By the time Homo sapiens left Africa, Neanderthals and Denisovans had existed for thousands of years. Scientists used to think that we won because we had more complex behavior and better technology. But recent research shows that Neanderthals talked, cooked with fire, made art objects, had sophisticated tools and hunting behavior, and even wore makeup and jewelry.
Many theories now link our existence to our ability to travel far and wide.
“We spread all over the world, much more than these other variants,” Zeberg said.
While Neanderthals were specifically adapted to cold climates, Potts said, Homo sapiens was able to spread into all different types of climates after emerging in tropical Africa. “We are very adaptable, culturally adaptable, to many places in the world,” he said.
Meanwhile, Neanderthals and Denisovans faced harsher conditions in the north, such as frequent ice ages and ice sheets, which likely trapped them in small areas, said archaeologist Eleanor Scerri of the Max Planck Institute for Geoanthropology in Germany. . They lived in smaller populations with greater risk of genetic collapse.
Plus, we had agile, efficient bodies, Prendergast said. It took a lot more calories to feed the burly Neanderthals than the comparatively slimmer Homo sapiens, so Neanderthals had more trouble living and moving around, especially when food became scarce.
Janet Young, curator of physical anthropology at the Canadian Museum of History, pointed to another interesting hypothesis – shared by anthropologist Pat Shipman in one of her books – that dogs may have played a larger role in our survival. Researchers found skulls of domesticated dogs at Homo sapiens sites much earlier than anyone had found before. Scientists believe that dogs have made hunting easier.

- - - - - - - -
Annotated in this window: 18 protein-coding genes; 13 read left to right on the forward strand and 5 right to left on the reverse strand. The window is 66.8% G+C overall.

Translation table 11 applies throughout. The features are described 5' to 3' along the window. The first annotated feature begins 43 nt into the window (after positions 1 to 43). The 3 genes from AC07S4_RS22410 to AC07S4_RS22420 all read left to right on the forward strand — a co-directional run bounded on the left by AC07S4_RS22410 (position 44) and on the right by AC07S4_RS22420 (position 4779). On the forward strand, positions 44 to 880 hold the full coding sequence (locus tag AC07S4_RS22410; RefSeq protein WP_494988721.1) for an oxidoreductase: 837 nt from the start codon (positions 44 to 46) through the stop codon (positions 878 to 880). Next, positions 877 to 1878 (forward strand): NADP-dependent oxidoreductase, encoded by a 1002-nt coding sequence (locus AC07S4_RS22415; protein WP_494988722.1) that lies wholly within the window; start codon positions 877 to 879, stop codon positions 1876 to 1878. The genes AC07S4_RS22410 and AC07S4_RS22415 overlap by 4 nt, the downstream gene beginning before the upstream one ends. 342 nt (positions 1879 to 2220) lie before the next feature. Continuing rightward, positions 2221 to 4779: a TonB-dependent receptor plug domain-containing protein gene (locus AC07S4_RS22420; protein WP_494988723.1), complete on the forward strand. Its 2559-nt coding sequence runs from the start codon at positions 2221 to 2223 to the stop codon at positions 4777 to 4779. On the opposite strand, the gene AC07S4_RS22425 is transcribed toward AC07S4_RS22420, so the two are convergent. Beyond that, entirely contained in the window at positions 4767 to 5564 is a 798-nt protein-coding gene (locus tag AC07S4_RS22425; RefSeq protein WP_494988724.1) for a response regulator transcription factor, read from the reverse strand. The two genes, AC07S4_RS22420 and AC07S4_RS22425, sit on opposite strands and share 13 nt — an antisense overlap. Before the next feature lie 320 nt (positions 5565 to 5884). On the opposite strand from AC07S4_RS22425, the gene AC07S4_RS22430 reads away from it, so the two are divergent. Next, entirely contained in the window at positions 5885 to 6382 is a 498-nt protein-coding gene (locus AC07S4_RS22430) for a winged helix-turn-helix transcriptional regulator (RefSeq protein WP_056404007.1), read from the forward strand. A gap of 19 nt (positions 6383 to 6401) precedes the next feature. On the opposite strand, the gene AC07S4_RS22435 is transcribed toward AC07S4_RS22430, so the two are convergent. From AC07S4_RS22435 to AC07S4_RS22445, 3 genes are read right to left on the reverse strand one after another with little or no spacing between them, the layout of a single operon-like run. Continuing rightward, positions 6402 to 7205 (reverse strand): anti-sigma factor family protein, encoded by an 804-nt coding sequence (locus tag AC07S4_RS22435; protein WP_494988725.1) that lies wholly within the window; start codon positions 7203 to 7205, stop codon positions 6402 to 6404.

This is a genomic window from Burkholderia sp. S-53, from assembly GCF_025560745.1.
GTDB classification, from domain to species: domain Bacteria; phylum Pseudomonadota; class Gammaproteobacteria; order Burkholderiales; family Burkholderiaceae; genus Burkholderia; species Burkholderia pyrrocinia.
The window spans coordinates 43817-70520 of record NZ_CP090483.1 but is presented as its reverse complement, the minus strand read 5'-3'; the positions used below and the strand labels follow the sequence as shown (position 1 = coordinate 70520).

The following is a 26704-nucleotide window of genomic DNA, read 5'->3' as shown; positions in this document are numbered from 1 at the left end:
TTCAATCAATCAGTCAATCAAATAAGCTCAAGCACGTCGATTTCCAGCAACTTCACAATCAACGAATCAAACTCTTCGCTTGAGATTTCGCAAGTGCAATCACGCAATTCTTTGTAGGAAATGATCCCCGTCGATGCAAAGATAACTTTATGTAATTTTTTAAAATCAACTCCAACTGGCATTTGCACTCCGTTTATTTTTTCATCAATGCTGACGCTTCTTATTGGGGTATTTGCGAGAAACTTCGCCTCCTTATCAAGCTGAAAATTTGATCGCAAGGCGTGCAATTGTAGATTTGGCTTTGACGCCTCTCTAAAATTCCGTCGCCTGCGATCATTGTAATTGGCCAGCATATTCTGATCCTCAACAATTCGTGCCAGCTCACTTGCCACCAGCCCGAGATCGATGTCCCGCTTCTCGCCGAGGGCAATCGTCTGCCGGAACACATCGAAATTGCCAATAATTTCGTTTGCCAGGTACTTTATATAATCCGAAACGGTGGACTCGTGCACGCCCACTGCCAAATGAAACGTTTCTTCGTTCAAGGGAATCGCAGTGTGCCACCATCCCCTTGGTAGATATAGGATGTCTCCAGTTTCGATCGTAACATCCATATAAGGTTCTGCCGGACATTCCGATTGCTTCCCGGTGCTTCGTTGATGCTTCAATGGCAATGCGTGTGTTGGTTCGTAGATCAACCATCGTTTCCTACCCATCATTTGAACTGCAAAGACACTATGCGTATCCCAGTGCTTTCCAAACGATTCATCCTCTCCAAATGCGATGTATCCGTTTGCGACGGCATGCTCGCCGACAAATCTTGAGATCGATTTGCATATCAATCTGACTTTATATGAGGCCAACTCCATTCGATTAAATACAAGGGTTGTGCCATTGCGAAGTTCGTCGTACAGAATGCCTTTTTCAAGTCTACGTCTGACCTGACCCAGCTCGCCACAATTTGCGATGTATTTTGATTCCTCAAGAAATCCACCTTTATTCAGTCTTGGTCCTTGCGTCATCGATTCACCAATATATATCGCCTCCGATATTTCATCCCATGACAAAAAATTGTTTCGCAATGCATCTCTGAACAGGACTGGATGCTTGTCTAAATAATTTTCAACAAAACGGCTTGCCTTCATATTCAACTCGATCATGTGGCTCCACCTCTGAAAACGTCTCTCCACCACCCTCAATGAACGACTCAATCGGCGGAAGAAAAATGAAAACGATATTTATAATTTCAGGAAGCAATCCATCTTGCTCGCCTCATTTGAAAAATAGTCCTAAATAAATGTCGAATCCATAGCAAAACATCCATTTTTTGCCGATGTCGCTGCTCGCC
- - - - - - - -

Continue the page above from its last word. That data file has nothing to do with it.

About 30,000 years ago, all other hominins on Earth were wiped out, leaving Homo sapiens as the last humans left.
‘Conversate and mix’
Still, every new scientific revelation points to how much we owe our ancient cousins.
John Hawkes, a paleontologist at the University of Wisconsin–Madison, said human evolution was not about “survival of the fittest and extinction.” It’s all about “interacting and mixing”.
Researchers hope to learn more as science continues to advance, allowing them to extract information from the smallest traces of ancient life. Even when fossils aren’t available, scientists can still do this today Obtain DNA from Soil and Sediment Where ancient humans once lived.
And there are less explored places in the world where they hope to learn more. Zeberg said “biobanks” that collect biological samples will likely be established in more countries.
As they delve deeper into humanity’s genetic heritage, scientists hope to find even more evidence of how much we mingled with our ancient cousins and what they left us with.
“Maybe,” Zeberg said, “we shouldn’t see them so different.”
This story was first published in September. 25, 2023. It was updated in September. 27, 2023 to remove the estimated number of Neanderthals, which was erroneously reported as 100,000. Most scientists believe it was much higher than 100,000.